The Orange Eats Creeps by Grace Krilanovich: Literary Creeps Eat Novel, Tell World

Last month I was commenting on Facebook about the best non-realist fiction of 2010 and someone mentioned enjoying The Orange Eats Creeps by Grace Krilanovich and that it featured an introduction by Steve Erickson, probably the best surrealist writer in the United States. This made me sit up and take notice, and I got the book and read it immediately--especially since it seemed to answer the question posed last week on the Guardian's website: Where did the decadent novel go?

I'd tend to agree with Erickson in his somewhat breathy assessment that "The exhilaration of such a novel is nearly beyond calculation. If a new literature is at hand then it might as well begin here." But I find his associating the novel with the Decadents and the Beats to be perhaps more helpful. As is Shelley Jackson's blurby observation that The Orange Eats Creeps is "Like something you read on the underside of a freeway overpass in a fever dream....visionary, pervy, unhinged. It will mess you up." Brian Evenson's comparison is also on the mark: "Reads like the foster child of Charles Burns' Black Hole and William Burroughs' Soft Machine. A deeply strange and deeply successful debut."

The jacket copy provides some assistance in describing the "plot," although this anchors falls short of being as useful as you might expect given the novel's approach to language: "the '90s Pacific Northwest is refracted through a dark mirror, where meth and madness hash it out in the woods. . . . A band of hobo vampire junkies roam the blighted landscape—trashing supermarket breakrooms, praying to the altar of Poison Idea and GG Allin at basement rock shows, crashing senior center pancake breakfasts—locked in the thrall of Robitussin trips and their own wild dreams. A girl with drug-induced ESP and an eerie connection to Patty Reed (a young member of the Donner Party who credited her survival to her relationship with a hidden wooden doll), searches for her disappeared foster sister along 'The Highway That Eats People,' stalked by a conflation of Twin Peaks' "Bob" and the Green River Killer, known as Dactyl."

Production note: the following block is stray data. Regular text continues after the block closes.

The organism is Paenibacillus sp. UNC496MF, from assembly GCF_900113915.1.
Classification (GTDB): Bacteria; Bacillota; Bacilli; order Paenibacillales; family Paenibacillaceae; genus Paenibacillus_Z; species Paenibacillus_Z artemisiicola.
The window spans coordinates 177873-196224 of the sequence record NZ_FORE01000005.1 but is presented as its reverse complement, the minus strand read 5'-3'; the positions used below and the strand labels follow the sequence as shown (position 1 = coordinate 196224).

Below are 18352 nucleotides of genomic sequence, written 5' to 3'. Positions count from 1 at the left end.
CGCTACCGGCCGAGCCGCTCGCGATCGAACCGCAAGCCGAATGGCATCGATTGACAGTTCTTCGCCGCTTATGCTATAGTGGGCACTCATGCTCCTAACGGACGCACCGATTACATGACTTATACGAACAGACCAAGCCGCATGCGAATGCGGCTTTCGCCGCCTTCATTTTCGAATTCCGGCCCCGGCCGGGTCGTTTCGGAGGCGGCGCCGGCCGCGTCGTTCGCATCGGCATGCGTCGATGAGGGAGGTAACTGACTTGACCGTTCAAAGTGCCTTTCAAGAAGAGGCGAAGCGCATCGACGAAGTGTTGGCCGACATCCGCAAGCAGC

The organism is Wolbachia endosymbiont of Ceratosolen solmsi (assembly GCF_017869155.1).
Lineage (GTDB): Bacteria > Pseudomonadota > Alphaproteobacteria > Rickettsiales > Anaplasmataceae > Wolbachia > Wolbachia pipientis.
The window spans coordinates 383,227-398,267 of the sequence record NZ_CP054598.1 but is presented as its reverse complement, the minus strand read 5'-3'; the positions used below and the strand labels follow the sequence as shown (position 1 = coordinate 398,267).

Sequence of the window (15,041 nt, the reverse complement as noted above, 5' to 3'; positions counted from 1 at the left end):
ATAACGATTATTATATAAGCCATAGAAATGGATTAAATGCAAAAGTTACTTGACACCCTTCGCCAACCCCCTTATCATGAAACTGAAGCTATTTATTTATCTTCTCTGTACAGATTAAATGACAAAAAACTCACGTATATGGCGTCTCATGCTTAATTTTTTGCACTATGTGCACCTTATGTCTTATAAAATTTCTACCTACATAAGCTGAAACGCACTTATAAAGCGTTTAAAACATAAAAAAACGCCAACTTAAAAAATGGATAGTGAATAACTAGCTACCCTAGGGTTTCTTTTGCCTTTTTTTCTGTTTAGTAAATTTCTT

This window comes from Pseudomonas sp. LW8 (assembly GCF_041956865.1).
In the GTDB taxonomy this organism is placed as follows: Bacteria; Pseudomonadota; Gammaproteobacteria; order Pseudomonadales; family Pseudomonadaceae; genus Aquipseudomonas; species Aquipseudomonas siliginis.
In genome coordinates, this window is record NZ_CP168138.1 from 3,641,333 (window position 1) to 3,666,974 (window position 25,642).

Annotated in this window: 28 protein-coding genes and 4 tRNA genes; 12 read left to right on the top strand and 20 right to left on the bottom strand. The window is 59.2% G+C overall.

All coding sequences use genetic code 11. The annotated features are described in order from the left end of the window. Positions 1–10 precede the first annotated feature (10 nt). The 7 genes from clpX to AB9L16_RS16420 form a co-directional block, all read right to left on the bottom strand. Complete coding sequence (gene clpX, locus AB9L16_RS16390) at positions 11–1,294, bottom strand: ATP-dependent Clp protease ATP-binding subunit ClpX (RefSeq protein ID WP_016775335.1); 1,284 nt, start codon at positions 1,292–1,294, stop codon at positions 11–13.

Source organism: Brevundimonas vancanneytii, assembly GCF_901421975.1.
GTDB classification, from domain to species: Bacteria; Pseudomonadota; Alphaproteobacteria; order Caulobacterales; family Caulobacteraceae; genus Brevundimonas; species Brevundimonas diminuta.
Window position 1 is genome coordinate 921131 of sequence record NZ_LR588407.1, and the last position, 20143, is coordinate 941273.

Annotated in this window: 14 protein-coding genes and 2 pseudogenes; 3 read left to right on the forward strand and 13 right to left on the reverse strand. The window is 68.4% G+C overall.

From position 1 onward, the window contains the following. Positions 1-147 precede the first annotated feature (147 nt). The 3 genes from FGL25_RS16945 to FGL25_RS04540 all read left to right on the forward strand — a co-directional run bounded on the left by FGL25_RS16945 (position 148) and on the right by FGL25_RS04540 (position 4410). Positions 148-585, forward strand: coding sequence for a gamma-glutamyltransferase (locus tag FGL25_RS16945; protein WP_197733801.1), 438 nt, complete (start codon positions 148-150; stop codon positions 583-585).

Given the difficulties of discussing the narrative, because it is twisty and different and surreal, I thought it might be interesting to form a troika with literary bloggers Paul Charles Smith (Empty Your Heart of Its Mortal Dream) and Larry Nolen (The Of Blog), who have an interest in Decadent and cross-genre fiction, and all three post reactions to the novel on the same day.

Here are excerpts from those reviews, with links to the full versions.

          Orange eats

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